Serena Williams on Fashion, Romance – and Her Thighs
08/27/2009 at 03:00 PM EDT
Serena Williams – the outspoken winner of 22 Grand Slam titles – is rarely at a loss for words. But since the 2003 murder of her eldest sister, Yetunde, the tennis star has remained uncharacteristically quiet about her loss.
But Williams decided to write a memoir, On the Line, about her life – the fashion, the body image, her love life and how much she loves her sisters. Sitting with PEOPLE in the master suite of her Florida home, Williams spoke candidly about the ups and downs of her very public life.
What did you want to say in your memoir?
I wanted to explain how I see things. I wanted to talk about my body and my sisters, my career, what I've learned, what I'm still learning. I want women to know that it's okay. You can be whatever size you are, and you can be beautiful both inside and out. We're always told what's beautiful and what's not, and that's not right.
Williams was devastated by the 2003 shooting death of Yetunde Price. The shooter, Robert Edward Maxfield, pleaded no contest to voluntary manslaughter and was sentenced to 15 years in prison.
The heart of the book is about the loss of your sister, Yetunde.
It was a real dark period in my life. I went through depression. I never even talked about it to my mom. No one knew I was in therapy, but I was. I was so close to her.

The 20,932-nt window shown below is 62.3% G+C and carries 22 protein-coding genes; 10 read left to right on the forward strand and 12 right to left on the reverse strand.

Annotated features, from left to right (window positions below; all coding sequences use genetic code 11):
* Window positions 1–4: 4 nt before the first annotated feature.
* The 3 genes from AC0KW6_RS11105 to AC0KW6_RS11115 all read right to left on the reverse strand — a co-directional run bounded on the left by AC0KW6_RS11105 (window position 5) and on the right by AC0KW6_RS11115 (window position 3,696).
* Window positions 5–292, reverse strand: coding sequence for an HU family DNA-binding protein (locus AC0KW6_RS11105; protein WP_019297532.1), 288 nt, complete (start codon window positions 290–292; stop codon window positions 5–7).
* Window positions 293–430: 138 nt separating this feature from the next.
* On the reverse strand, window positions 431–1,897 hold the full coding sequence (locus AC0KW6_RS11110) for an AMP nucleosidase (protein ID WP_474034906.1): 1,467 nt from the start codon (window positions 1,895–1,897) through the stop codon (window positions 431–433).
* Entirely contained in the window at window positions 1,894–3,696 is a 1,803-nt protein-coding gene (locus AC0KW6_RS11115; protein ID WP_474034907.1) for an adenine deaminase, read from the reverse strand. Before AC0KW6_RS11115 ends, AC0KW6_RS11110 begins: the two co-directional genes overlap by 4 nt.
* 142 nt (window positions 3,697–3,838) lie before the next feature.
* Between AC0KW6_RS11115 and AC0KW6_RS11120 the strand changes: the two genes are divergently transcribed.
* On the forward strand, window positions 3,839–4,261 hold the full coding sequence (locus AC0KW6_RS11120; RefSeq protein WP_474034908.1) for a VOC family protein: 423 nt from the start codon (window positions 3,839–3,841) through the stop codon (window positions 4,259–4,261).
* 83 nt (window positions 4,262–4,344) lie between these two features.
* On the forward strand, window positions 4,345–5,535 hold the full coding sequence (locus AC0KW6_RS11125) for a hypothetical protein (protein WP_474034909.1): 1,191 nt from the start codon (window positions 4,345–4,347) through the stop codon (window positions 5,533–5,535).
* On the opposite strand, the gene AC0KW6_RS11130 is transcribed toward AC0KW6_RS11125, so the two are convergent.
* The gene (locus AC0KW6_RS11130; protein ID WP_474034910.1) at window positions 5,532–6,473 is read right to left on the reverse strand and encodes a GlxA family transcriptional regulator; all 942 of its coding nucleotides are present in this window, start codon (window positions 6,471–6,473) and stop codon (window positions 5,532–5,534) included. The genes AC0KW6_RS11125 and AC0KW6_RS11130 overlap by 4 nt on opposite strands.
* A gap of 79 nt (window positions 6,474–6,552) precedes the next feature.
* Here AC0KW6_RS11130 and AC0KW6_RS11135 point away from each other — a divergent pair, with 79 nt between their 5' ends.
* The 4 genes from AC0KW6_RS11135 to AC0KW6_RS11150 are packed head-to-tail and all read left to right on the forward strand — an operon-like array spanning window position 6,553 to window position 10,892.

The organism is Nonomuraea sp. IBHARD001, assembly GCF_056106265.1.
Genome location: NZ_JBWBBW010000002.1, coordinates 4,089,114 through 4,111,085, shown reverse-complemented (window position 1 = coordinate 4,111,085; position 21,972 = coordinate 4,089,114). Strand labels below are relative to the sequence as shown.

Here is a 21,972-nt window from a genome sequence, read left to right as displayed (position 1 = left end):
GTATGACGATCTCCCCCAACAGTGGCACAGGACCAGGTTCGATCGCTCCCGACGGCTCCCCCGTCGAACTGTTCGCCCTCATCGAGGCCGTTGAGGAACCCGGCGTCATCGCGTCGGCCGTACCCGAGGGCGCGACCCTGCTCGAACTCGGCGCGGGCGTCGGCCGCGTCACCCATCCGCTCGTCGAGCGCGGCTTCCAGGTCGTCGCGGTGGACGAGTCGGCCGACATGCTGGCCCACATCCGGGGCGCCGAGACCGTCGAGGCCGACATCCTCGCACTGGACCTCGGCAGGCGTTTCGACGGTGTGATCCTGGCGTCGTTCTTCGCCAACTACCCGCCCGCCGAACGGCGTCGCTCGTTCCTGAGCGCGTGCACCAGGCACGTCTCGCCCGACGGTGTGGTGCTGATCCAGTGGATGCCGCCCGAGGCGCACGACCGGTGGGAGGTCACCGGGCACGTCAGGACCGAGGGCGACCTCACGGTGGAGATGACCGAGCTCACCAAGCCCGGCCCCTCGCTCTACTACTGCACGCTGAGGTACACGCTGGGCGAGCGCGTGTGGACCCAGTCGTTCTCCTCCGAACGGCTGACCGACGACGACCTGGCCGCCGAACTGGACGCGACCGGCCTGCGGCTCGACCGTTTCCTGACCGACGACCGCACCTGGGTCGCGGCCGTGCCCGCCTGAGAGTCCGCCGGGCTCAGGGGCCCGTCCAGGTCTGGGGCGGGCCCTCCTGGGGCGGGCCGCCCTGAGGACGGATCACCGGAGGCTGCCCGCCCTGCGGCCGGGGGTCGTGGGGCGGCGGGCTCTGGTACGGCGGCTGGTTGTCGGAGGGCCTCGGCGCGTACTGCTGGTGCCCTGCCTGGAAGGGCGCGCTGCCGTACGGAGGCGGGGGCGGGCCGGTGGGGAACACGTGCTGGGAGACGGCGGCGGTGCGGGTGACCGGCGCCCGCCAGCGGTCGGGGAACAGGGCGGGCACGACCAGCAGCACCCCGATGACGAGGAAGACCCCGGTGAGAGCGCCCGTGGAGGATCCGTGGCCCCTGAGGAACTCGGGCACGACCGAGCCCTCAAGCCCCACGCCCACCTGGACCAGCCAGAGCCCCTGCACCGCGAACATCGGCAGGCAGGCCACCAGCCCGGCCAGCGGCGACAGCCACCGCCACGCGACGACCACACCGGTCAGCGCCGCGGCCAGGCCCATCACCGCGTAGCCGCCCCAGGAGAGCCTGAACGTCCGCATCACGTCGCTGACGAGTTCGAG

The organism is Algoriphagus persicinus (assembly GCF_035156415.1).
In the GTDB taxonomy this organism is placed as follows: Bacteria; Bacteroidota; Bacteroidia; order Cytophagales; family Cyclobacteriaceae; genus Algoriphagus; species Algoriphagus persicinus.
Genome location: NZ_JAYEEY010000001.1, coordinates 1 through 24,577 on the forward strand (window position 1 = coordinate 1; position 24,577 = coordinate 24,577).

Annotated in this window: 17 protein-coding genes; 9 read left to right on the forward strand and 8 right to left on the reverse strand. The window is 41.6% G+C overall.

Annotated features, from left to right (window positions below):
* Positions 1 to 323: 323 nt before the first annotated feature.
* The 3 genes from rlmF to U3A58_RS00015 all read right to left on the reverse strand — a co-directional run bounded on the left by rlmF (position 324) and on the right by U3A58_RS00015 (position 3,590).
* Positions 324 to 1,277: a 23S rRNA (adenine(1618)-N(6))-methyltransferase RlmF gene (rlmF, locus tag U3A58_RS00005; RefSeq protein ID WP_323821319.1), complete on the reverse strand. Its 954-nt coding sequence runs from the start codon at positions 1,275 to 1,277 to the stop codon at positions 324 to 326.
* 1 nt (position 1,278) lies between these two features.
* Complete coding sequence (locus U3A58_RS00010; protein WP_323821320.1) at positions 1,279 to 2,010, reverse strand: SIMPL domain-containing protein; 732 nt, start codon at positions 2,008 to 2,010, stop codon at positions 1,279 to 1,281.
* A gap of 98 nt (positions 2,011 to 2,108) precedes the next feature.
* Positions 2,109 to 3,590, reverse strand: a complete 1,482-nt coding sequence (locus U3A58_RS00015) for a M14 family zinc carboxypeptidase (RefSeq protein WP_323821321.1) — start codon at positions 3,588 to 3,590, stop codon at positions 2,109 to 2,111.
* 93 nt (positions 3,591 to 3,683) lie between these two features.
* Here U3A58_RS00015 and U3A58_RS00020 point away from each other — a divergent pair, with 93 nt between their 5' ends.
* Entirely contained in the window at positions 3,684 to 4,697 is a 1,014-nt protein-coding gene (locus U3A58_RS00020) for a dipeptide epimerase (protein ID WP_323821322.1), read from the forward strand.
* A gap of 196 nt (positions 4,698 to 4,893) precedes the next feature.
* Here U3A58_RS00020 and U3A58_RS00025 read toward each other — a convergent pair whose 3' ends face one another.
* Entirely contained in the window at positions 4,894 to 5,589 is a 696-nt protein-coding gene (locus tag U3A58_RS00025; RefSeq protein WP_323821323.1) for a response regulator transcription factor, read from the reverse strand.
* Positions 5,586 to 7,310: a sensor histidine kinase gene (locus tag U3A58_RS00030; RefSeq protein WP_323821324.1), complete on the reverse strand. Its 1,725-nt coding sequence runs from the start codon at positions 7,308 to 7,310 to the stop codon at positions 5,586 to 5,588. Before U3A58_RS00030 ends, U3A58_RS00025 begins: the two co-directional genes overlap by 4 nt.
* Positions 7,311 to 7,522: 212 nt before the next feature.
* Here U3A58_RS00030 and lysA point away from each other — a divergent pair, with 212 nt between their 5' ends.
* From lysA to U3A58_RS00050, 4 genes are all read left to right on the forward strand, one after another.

After Yetunde's death, Williams gained about 20 lbs. Although she says she has always been 'thick,' Williams was the heaviest she'd ever been.
There were a lot of comments about your size. Was that strange?
Yes. For some reason, everyone is obsessed with weight. Are you bigger? Are you smaller? And everyone cares about that! It's insane. Some days, I'll be bigger. Other days, I'll be smaller. It's not a big deal.
You mention that in your memoir. But just a few sentences later, you say that you're insecure about your body.
I think every female does that. We think we look good one day, and then the next day – or the next minute – we're insecure about something. Sometimes I look at myself in the mirror and am like, 'I want to lose my inner thigh. I've got to do an hour of cardio today,' or whatever. I try not to do it, but the insecurity comes back sometimes. I do want to look good still; I do want to be healthy.
So what are your troublesome body parts?
My thighs. I think they're too big. But also my arms. I think they're too muscular. They're too thick.
Your arms? I thought you'd consider those your best part.
I'm sensitive about them. I know that toned arms are in now. Look at Michelle Obama. She has great arms, and I think it's wonderful that she shows them off like that! I love her for that. I'm like, 'keep wearing strapless dresses!' But I don't like mine.